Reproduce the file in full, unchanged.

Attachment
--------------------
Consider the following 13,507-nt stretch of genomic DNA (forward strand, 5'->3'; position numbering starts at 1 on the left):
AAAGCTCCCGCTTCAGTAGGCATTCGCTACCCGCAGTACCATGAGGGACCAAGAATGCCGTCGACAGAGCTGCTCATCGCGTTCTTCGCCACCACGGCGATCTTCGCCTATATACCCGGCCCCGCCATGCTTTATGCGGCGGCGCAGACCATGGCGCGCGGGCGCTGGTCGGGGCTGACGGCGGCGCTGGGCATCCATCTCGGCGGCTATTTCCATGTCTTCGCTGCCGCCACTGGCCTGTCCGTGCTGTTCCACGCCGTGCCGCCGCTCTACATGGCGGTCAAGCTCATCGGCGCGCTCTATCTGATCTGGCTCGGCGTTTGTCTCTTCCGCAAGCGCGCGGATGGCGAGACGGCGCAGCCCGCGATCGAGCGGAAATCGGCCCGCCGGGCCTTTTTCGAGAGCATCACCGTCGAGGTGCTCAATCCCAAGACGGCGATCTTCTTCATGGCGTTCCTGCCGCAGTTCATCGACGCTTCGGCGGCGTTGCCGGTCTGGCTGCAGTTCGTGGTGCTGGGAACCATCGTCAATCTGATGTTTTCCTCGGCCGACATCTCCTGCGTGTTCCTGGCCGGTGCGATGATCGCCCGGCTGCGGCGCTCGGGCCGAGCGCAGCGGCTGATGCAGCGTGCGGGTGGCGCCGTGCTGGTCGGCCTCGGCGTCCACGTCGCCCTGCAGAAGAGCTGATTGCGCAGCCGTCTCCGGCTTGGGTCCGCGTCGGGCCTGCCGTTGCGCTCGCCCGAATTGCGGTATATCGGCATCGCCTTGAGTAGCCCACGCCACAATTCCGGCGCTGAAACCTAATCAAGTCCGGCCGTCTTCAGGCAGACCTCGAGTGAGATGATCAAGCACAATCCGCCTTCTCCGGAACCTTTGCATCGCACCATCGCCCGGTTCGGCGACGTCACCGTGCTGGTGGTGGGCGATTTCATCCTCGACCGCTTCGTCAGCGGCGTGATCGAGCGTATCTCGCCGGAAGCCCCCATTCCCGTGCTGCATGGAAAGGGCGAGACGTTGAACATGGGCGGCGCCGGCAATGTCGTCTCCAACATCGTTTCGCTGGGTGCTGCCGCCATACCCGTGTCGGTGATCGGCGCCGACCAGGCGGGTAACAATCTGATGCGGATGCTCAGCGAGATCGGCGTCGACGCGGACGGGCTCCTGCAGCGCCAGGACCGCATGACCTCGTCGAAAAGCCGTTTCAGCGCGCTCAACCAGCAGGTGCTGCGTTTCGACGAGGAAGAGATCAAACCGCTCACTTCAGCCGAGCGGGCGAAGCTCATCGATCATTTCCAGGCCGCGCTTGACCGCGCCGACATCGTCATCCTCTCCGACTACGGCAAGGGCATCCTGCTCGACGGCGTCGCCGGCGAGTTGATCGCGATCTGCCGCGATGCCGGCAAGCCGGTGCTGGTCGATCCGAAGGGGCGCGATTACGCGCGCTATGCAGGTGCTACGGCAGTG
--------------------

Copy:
Consider the following 13,507-nt stretch of genomic DNA (forward strand, 5'->3'; position numbering starts at 1 on the left):
AAAGCTCCCGCTTCAGTAGGCATTCGCTACCCGCAGTACCATGAGGGACCAAGAATGCCGTCGACAGAGCTGCTCATCGCGTTCTTCGCCACCACGGCGATCTTCGCCTATATACCCGGCCCCGCCATGCTTTATGCGGCGGCGCAGACCATGGCGCGCGGGCGCTGGTCGGGGCTGACGGCGGCGCTGGGCATCCATCTCGGCGGCTATTTCCATGTCTTCGCTGCCGCCACTGGCCTGTCCGTGCTGTTCCACGCCGTGCCGCCGCTCTACATGGCGGTCAAGCTCATCGGCGCGCTCTATCTGATCTGGCTCGGCGTTTGTCTCTTCCGCAAGCGCGCGGATGGCGAGACGGCGCAGCCCGCGATCGAGCGGAAATCGGCCCGCCGGGCCTTTTTCGAGAGCATCACCGTCGAGGTGCTCAATCCCAAGACGGCGATCTTCTTCATGGCGTTCCTGCCGCAGTTCATCGACGCTTCGGCGGCGTTGCCGGTCTGGCTGCAGTTCGTGGTGCTGGGAACCATCGTCAATCTGATGTTTTCCTCGGCCGACATCTCCTGCGTGTTCCTGGCCGGTGCGATGATCGCCCGGCTGCGGCGCTCGGGCCGAGCGCAGCGGCTGATGCAGCGTGCGGGTGGCGCCGTGCTGGTCGGCCTCGGCGTCCACGTCGCCCTGCAGAAGAGCTGATTGCGCAGCCGTCTCCGGCTTGGGTCCGCGTCGGGCCTGCCGTTGCGCTCGCCCGAATTGCGGTATATCGGCATCGCCTTGAGTAGCCCACGCCACAATTCCGGCGCTGAAACCTAATCAAGTCCGGCCGTCTTCAGGCAGACCTCGAGTGAGATGATCAAGCACAATCCGCCTTCTCCGGAACCTTTGCATCGCACCATCGCCCGGTTCGGCGACGTCACCGTGCTGGTGGTGGGCGATTTCATCCTCGACCGCTTCGTCAGCGGCGTGATCGAGCGTATCTCGCCGGAAGCCCCCATTCCCGTGCTGCATGGAAAGGGCGAGACGTTGAACATGGGCGGCGCCGGCAATGTCGTCTCCAACATCGTTTCGCTGGGTGCTGCCGCCATACCCGTGTCGGTGATCGGCGCCGACCAGGCGGGTAACAATCTGATGCGGATGCTCAGCGAGATCGGCGTCGACGCGGACGGGCTCCTGCAGCGCCAGGACCGCATGACCTCGTCGAAAAGCCGTTTCAGCGCGCTCAACCAGCAGGTGCTGCGTTTCGACGAGGAAGAGATCAAACCGCTCACTTCAGCCGAGCGGGCGAAGCTCATCGATCATTTCCAGGCCGCGCTTGACCGCGCCGACATCGTCATCCTCTCCGACTACGGCAAGGGCATCCTGCTCGACGGCGTCGCCGGCGAGTTGATCGCGATCTGCCGCGATGCCGGCAAGCCGGTGCTGGTCGATCCGAAGGGGCGCGATTACGCGCGCTATGCAGGTGCTACGGCAGTG